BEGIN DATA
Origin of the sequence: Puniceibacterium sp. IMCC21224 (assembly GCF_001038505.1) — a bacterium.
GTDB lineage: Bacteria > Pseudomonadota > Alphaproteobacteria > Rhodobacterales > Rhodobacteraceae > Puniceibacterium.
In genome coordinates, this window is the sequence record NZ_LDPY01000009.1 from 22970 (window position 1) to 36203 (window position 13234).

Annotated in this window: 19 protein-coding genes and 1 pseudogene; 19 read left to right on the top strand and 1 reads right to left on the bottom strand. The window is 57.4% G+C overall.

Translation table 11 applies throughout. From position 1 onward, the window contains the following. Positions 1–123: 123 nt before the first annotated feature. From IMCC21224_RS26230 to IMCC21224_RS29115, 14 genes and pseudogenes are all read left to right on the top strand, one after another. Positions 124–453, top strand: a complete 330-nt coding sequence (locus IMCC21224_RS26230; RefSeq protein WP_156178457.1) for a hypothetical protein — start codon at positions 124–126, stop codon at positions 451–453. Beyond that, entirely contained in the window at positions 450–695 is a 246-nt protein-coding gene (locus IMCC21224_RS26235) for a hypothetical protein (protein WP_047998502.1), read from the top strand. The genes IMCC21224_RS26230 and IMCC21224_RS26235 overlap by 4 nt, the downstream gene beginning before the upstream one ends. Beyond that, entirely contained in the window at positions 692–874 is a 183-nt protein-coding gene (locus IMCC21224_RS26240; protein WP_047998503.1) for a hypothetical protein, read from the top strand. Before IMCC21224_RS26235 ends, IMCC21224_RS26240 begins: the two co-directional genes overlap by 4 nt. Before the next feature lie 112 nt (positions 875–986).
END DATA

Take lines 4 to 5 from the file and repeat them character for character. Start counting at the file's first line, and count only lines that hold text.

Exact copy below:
Annotated in this window: 19 protein-coding genes and 1 pseudogene; 19 read left to right on the top strand and 1 reads right to left on the bottom strand. The window is 57.4% G+C overall.

Translation table 11 applies throughout. From position 1 onward, the window contains the following. Positions 1–123: 123 nt before the first annotated feature. From IMCC21224_RS26230 to IMCC21224_RS29115, 14 genes and pseudogenes are all read left to right on the top strand, one after another. Positions 124–453, top strand: a complete 330-nt coding sequence (locus IMCC21224_RS26230; RefSeq protein WP_156178457.1) for a hypothetical protein — start codon at positions 124–126, stop codon at positions 451–453. Beyond that, entirely contained in the window at positions 450–695 is a 246-nt protein-coding gene (locus IMCC21224_RS26235) for a hypothetical protein (protein WP_047998502.1), read from the top strand. The genes IMCC21224_RS26230 and IMCC21224_RS26235 overlap by 4 nt, the downstream gene beginning before the upstream one ends. Beyond that, entirely contained in the window at positions 692–874 is a 183-nt protein-coding gene (locus IMCC21224_RS26240; protein WP_047998503.1) for a hypothetical protein, read from the top strand. Before IMCC21224_RS26235 ends, IMCC21224_RS26240 begins: the two co-directional genes overlap by 4 nt. Before the next feature lie 112 nt (positions 875–986).